and note that even then this is not the kind of
``spanning'' that we saw in finitedimensional spaces, because
typically an ``infinite linear combination'' of basis vectors
is needed.

Page 22, first line: ``many such basis'' should be
``many such bases''.

Page 23, line 3: see the paragraph above ``on page 17 and thereafter''
concerning the condition f(PI)=f(PI).

Page 23, bottom half: in fact the convergence is already
a consequence of the fact that f exceeds the norm of
each projection of f; it is the stronger claim that
the sum converges to f^{2} that requires
some of the subtle facts in 10.3.2 (pages 2223).

Page 24, line 3: this formula requires the integrals of
e^{t} cos(kt) dt and
e^{t} sin(kt) dt.
Now that you know that
cos(x) = (e^{ix} + e^{ix})/2 and
sin(x) = (e^{ix}  e^{ix})/2i,
you can write those integrals as linear combinations of
e^{(1+ki)t} and e^{(1ki)t},
which explains the denominators of 1+k^{2}:
they arise from rationalizing the denominators of
1/(1+ik) and 1/(1ik).

Page 26, problem 3: in case you haven't seen this already,
``cosh'' is the hyperbolic cosine function, defined by
cosh(x)=(e^{x}+e^{x})/2.
[You can check that this is the cosine of the imaginary number ix
using Euler's formula
cos(t) = (e^{it} + e^{it})/2.
Cf. "sinh" (hyperbolic sine) on p.3132 below.]

Page 27, line 1: extraneous s in ``Fourier seriess''.

Page 27, ``sample problem'': The choice of [PI,PI] here
is a convenient normalization so that we can use our
formulas involving sin(nx) and cos(nx) from 10.3.
See problem 5 on page 26 for what we would do
for general a,b.

Page 29, first few lines: note that this Laplacian was also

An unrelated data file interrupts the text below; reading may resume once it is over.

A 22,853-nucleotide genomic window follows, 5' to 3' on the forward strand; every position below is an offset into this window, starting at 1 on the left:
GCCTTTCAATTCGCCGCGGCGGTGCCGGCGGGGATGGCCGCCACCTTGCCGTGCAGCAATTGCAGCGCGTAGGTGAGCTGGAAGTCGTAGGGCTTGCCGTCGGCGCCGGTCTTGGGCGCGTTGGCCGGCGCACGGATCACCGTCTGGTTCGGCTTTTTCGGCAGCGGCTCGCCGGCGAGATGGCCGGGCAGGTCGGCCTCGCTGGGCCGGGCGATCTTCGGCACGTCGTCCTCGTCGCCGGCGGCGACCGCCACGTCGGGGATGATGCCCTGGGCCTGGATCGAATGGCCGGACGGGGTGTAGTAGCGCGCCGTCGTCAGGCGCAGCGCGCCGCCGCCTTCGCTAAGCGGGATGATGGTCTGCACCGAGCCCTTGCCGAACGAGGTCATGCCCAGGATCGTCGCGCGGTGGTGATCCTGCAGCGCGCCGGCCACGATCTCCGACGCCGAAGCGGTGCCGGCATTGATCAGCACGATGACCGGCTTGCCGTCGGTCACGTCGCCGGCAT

what we called the linear operator D^{2}
earlier in this chapter.

Page 31: note that these examples T(t,x) of solutions of the heat
equation are not periodic. Periodicity is another kind of
``boundary condition'' (corresponding to a circular rod
of variable temperature) that can be imposed to make
the solution of the heat equation unique.
[Also, line 4: missing space between the words ``in spite''.]

Page 3132, problem 2: in case you haven't seen this already,
``sinh'' is the hyperbolic sine function, defined by
sinh(x)=(e^{x}e^{x})/2.
[You can check that this is (1/i) times the sine of the imaginary
number ix using Euler's formula
sin(t) = (e^{it}  e^{it})/2i.
Cf. "cosh" (hyperbolic cosine) on p.27 above.
Can you verify the hyperbolic Pythagorean formula
(cosh(t))^{2}  (sinh(t))^{2}) = 1?]

Page 33, line 7 from the end (in italics): missing i in ``function''.

Page 38, Fact 10.5.3: this is also a consequence of the fact that
the solutions to the Laplace equation constitute the kernel
of the linear operator Delta, which is linear and thus has
a linear space for its kernel. (Also, in line 2 of this Fact
``define'' should be ``defined''.)

Page 42, final paragraph: note that (as stated explicitly next page)
this model of string vibration also assumes small displacements
between the string's position and its equilibrium (rest) state.
If you find more corrections, please let me know.